As such, rooted devices are still very likely to be money-spinners for Amazon because they will still be used in the way originally designed - but with extra toys as well.
By not trying to prevent users from rooting their own devices, Amazon has appealed to that portion of potential purchasers who believe they might want root access at some point - and it really isn't going to cost much to do so. Sounds like a smart bit of PR to me...
 I suspect the majority will never actually get round to it anyway - but the idea that rooting is possible is very attractive.
The Gillette fusion _can_ be a loss leader though - or marked off as a marketing expense at least - as they sent me a free one through the post around about my 18th birthday.
Free in the post
I got a full razor kit from Gillette when I turned 16... out of the blue.
I have no idea how they got my address and age but the best part was there was no marketing letter or card saying happy birthday or anything. Just a box with a complete Gillette razor kit in and a compliments slip.
Can't be that much of a loss
It seems to have similar specs to the 7" RIM Playbook and UBM Techinsights has that at a cost of $209 for the 16GB model. Since the Fire doesn't have cameras and half the flash, it seems it should cost less. Some quick estimates I've seen around the web put it between $150 and $210 so the term loss-leader is a bit misleading methinks and minimal margin mistress might be more of a match. Mmkay?
UBM Techinsights and similar approaches are not the whole picture when it comes to costs....
I'm sure you've heard of patent licenses? Software development costs? Support?
All those add up
I see what you did there ...
Positively there are plenty of payoffs but many are petite when payed off per piece provided a plethora of parts are purveyed. Perhaps patents and personal proponents pack on the pesos but only persons privy to those pernicious payments can provide pertinent prices.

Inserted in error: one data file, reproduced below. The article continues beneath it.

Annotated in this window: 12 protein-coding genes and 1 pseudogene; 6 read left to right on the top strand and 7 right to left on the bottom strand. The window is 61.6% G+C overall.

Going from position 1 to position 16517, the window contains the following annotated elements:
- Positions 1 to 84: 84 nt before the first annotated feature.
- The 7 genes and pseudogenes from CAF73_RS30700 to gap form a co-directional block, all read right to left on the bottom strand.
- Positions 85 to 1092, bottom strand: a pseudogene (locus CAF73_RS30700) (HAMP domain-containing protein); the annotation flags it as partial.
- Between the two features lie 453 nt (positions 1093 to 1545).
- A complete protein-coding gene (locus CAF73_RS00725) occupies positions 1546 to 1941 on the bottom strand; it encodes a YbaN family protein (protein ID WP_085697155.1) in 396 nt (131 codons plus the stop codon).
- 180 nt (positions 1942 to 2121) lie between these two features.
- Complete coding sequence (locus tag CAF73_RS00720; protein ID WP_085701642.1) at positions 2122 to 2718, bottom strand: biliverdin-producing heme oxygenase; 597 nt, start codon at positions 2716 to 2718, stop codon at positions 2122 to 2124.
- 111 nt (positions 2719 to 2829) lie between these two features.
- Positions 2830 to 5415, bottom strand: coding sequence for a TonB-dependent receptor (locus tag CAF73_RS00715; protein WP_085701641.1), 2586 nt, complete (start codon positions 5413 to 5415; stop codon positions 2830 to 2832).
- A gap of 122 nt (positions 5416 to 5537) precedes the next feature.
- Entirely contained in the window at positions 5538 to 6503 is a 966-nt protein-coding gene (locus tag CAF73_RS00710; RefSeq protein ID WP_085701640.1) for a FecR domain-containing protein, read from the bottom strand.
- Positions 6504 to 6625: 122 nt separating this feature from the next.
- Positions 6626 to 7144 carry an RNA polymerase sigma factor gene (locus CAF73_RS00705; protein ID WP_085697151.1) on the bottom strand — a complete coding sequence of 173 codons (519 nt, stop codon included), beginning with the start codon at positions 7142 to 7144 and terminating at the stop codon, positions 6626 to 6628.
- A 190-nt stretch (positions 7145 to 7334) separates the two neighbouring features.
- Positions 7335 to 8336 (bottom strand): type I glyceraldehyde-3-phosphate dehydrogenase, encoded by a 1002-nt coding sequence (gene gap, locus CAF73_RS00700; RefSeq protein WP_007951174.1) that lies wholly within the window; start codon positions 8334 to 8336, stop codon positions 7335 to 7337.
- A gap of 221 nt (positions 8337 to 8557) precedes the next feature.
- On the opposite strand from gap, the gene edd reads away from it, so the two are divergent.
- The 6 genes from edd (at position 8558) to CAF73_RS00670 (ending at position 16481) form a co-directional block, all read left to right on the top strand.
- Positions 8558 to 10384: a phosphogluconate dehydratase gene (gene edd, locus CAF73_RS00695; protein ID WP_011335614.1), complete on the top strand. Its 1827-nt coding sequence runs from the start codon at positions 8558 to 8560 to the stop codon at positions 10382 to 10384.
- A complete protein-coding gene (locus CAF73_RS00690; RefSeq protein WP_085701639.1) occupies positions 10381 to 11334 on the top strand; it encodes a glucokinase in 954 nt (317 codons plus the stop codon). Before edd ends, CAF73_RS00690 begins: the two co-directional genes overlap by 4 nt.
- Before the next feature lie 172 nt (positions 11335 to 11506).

That makes me even more likely...
... to get a kindle fire.
I have zero interest in Amazons software / cloud offering on the device, I just want a cheap, reliable tablet I can install *anything* on.
Job's always knocked the smaller screen, looks like he was wrong
I've had Chinese made 7" sized screen pads since before Jobs got his larger copy out.
After extensive testing my employer settled on the smaller form factor and, quite honestly, it has proven a success for field technicians maintaining high-speed printer systems as well as for mechanics maintaining high end stand-by generator systems.
The size was the success. It's small enough to actually place inside a workspace so a user can reference the information simply by simply refocussing his eyes and page turns a mere touch away.
We ruggedised ours by having a custom case built from stainless so the pads are protected even in a mechanics tool box.
Our Fire order delivery is awaited with interest and the work of sharp guys who liberated the Fire suggest we can use it. The $199 price point is important in countries where income levels are lower turns an Apple pad wet dream into a Fire-type reality.
Loss leader irrelevant
Since only a minority will do this... and the publicity Amazon get from techies liking Fire could be valuable... most won't know _why_ techies like it, only that they do.
I agree - if your local friendly tech person is endorsing, or just keen on a product then that will be seen in more favourable terms than the other options.
It makes a lot of sense all round - we're thinking 'good on them for not tying it down', the hackers are thinking 'great now I can get it running NeXT' and the normal customer is thinking 'this works well - glad I listened to my friend/son/daughter'.
Almost as good as free publicity.
Not only don't Amazon care about folks rooting their Kindles - they don't de-root them when they issue an upgrade. I had installed a screensaver hack on my Kindle - then the s/w updated itself and I was all prepared to have to sort out the screensaver again - but no - the update preserved the original hack for me.
Very different from "other" suppliers.
But does the fire have BT?....
With Bluetooth (and more importantly HID support) I could envisage this being very valuable. I just don't get touch screen keyboards for more than SM length typing...
The fire is listed officially as supporting HID profiles in their BT stack.
I can also confirm HID working flawlessly on Honeycomb 3.2. I also know that up until HC, HID support was patchy to say the least, as it was a feature built on top of core Android by manufacturers.
While I personally think this thing is a dreadful piece of tat that is severely underpowered and will ultimately taint the Android brand, I wish you good luck. And I will eagerly await actual real-life usage cases to prove me wrong as I would genuinely enjoy learning that what looks underpowered doesn't feel underpowered. (And then I can buy a few for Xmas prezzies to the in-laws).
They certainly didn't used ot care..
..and were very sanguine about people hacking their kindles. The only caveat was that you voided the warranty if you hacked it too much, which is fair enough.